I am sorry for being a smart-*** here, but I firmly believe that words are important, in technical as well as in non-technical communication.
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  3. Luc Vernet
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    Luc Vernet Senior N.A.

    The person who wrote the description may not be expert in hydro/ aerodynamics, but the people at Servogear are, you can take that for granted!!!

    So, what seems to me strange is the pretended "extra-thrust" given by the rudder..!!??!? If I can very well imagine that a plane/ foil at a certain angle in the spiraling water behind a propeller CAN produce forward thrust (usually twisted rudders are designed basically for reducing the rudder drag) I would also imagine that, if designed so that it produces a thrust, would it be minimal, and not to just improve the flow, it might then create sort of a "back pressure" behind the propeller that would impede the correct flow around it, be it "en amont" (French; literally= "uphill"). The end result would be a loss, I am afraid. If not, why would every single boat not be fitted with twisted rudders ???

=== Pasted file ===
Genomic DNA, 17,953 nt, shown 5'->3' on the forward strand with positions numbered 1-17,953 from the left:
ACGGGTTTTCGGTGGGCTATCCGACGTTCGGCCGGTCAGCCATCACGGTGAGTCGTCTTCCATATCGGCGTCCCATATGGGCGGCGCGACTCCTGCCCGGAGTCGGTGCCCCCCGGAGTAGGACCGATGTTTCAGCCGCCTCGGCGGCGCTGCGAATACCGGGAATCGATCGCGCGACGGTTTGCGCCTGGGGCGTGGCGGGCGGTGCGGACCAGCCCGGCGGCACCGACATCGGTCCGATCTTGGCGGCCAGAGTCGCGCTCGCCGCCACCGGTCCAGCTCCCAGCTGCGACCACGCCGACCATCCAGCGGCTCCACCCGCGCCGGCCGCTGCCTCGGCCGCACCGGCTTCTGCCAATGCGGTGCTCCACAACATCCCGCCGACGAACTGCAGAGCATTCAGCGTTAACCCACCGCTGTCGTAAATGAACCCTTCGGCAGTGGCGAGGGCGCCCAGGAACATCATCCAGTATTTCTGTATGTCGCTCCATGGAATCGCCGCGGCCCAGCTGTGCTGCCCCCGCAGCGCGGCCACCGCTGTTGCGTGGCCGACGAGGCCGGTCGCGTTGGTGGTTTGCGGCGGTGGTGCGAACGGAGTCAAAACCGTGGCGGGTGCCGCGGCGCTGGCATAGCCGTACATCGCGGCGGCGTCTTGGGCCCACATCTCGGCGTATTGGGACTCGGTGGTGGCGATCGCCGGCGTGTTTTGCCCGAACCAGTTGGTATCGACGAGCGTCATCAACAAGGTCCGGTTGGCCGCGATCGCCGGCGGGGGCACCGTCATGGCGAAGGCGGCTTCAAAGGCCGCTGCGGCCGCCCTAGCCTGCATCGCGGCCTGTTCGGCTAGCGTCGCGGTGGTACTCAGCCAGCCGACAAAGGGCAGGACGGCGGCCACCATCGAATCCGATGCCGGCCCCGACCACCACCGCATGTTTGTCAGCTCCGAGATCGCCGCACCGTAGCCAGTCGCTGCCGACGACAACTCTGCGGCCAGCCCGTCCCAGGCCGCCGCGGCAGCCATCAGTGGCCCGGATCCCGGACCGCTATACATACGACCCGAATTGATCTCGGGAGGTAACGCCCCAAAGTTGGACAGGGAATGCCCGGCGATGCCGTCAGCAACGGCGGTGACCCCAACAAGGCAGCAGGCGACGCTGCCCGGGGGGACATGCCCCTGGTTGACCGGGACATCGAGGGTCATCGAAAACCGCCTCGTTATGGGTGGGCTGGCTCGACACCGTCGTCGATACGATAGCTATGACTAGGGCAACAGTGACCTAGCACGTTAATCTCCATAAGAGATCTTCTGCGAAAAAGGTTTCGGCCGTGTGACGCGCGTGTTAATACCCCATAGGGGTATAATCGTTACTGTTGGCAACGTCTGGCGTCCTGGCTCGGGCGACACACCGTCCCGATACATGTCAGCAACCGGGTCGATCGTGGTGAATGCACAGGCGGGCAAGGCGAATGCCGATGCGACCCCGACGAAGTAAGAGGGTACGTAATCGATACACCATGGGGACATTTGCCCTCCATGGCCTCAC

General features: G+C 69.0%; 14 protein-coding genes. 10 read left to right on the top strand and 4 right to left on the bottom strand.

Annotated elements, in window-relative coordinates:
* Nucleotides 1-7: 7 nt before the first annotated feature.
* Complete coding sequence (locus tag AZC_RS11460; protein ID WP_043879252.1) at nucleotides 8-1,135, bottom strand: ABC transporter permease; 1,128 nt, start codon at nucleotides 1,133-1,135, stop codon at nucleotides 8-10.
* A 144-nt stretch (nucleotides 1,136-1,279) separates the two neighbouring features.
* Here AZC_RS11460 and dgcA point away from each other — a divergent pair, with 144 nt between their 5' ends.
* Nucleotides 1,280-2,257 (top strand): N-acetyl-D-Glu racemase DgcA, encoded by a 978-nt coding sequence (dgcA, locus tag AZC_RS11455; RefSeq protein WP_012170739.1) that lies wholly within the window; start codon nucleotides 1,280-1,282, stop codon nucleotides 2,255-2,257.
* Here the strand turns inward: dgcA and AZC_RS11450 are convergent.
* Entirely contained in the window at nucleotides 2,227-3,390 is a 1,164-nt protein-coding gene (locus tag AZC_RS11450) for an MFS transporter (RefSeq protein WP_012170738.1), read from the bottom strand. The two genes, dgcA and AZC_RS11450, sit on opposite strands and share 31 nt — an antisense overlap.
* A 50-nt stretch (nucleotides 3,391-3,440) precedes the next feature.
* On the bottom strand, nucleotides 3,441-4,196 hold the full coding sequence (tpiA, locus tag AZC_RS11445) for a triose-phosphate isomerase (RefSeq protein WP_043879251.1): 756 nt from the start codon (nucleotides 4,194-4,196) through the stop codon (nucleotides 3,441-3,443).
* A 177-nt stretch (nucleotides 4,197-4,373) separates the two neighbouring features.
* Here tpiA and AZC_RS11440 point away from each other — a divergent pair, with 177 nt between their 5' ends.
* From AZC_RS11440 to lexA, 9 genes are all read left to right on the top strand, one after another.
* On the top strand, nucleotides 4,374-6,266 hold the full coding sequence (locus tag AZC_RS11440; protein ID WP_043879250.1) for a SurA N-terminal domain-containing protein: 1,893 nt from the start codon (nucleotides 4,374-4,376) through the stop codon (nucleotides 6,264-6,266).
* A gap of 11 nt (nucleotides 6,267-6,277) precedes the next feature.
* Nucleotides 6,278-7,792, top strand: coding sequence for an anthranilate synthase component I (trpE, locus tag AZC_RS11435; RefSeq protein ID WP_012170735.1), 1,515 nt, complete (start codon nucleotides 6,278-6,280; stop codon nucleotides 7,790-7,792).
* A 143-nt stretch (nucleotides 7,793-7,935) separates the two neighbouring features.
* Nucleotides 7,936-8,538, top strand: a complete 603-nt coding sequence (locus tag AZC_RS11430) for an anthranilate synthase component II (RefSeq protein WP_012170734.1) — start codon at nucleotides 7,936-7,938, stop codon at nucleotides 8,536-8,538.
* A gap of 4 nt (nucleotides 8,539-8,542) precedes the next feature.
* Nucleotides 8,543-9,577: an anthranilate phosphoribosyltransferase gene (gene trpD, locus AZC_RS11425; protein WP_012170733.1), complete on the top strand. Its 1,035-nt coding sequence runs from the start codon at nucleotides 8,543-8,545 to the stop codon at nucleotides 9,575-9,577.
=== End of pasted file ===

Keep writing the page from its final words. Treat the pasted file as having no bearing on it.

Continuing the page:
I would not be surprised if it was no more than another load of it from some commercial MBS (Master of Bull-****), where a single, minimal and perhaps only theorical aspect is described as beneficial, while hiding the fact that this arrangement is/ would be prejudicial as a whole (which I would not expect from Servogear...:confused:!)
  4. Silver Raven
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    Silver Raven Senior Member

    Probably - 1/ - that steers the vessel -
    2/ the best - most efficient - with the least - 'slow-down' to forward motion ! ! ! !

    Where do you 'little kids' get such questions ?????

    Ciao, james - Forget the answer - cause to me this question is just - not on the agenda - not at all. jj
  5. CDK
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    CDK retired engineer

    There was this children's story about a kid pulling at his hair to lift himself from a swamp; I think it was from "the baron of Muenchenhausen".
    A rudder of any shape producing forward thrust falls in the same category.